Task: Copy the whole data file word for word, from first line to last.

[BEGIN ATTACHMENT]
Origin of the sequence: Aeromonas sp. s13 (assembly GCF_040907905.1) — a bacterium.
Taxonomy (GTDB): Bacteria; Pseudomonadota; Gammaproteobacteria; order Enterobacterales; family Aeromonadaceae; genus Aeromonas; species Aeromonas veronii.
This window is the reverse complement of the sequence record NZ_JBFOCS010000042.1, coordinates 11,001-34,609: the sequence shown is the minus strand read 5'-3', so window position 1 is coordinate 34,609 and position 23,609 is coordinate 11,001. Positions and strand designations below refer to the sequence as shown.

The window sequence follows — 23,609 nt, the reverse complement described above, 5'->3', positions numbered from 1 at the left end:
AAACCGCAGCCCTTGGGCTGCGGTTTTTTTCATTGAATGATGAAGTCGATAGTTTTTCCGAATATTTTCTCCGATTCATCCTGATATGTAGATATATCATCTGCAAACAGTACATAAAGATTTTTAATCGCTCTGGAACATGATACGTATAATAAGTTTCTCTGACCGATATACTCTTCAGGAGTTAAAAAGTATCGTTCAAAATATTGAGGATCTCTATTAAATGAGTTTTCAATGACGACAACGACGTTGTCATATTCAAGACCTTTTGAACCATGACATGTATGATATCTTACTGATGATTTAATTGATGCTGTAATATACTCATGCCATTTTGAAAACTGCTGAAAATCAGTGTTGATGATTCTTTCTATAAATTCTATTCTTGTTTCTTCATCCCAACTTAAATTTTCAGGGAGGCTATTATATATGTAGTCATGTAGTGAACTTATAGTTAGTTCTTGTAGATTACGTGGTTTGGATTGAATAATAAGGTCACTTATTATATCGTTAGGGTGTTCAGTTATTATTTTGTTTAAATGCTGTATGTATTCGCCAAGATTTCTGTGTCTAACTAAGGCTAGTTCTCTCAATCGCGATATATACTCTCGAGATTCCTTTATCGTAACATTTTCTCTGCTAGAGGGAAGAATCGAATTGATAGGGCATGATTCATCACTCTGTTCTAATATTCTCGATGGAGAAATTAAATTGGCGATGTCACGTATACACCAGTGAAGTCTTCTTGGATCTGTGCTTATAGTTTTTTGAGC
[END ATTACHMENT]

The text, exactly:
Origin of the sequence: Aeromonas sp. s13 (assembly GCF_040907905.1) — a bacterium.
Taxonomy (GTDB): Bacteria; Pseudomonadota; Gammaproteobacteria; order Enterobacterales; family Aeromonadaceae; genus Aeromonas; species Aeromonas veronii.
This window is the reverse complement of the sequence record NZ_JBFOCS010000042.1, coordinates 11,001-34,609: the sequence shown is the minus strand read 5'-3', so window position 1 is coordinate 34,609 and position 23,609 is coordinate 11,001. Positions and strand designations below refer to the sequence as shown.

The window sequence follows — 23,609 nt, the reverse complement described above, 5'->3', positions numbered from 1 at the left end:
AAACCGCAGCCCTTGGGCTGCGGTTTTTTTCATTGAATGATGAAGTCGATAGTTTTTCCGAATATTTTCTCCGATTCATCCTGATATGTAGATATATCATCTGCAAACAGTACATAAAGATTTTTAATCGCTCTGGAACATGATACGTATAATAAGTTTCTCTGACCGATATACTCTTCAGGAGTTAAAAAGTATCGTTCAAAATATTGAGGATCTCTATTAAATGAGTTTTCAATGACGACAACGACGTTGTCATATTCAAGACCTTTTGAACCATGACATGTATGATATCTTACTGATGATTTAATTGATGCTGTAATATACTCATGCCATTTTGAAAACTGCTGAAAATCAGTGTTGATGATTCTTTCTATAAATTCTATTCTTGTTTCTTCATCCCAACTTAAATTTTCAGGGAGGCTATTATATATGTAGTCATGTAGTGAACTTATAGTTAGTTCTTGTAGATTACGTGGTTTGGATTGAATAATAAGGTCACTTATTATATCGTTAGGGTGTTCAGTTATTATTTTGTTTAAATGCTGTATGTATTCGCCAAGATTTCTGTGTCTAACTAAGGCTAGTTCTCTCAATCGCGATATATACTCTCGAGATTCCTTTATCGTAACATTTTCTCTGCTAGAGGGAAGAATCGAATTGATAGGGCATGATTCATCACTCTGTTCTAATATTCTCGATGGAGAAATTAAATTGGCGATGTCACGTATACACCAGTGAAGTCTTCTTGGATCTGTGCTTATAGTTTTTTGAGC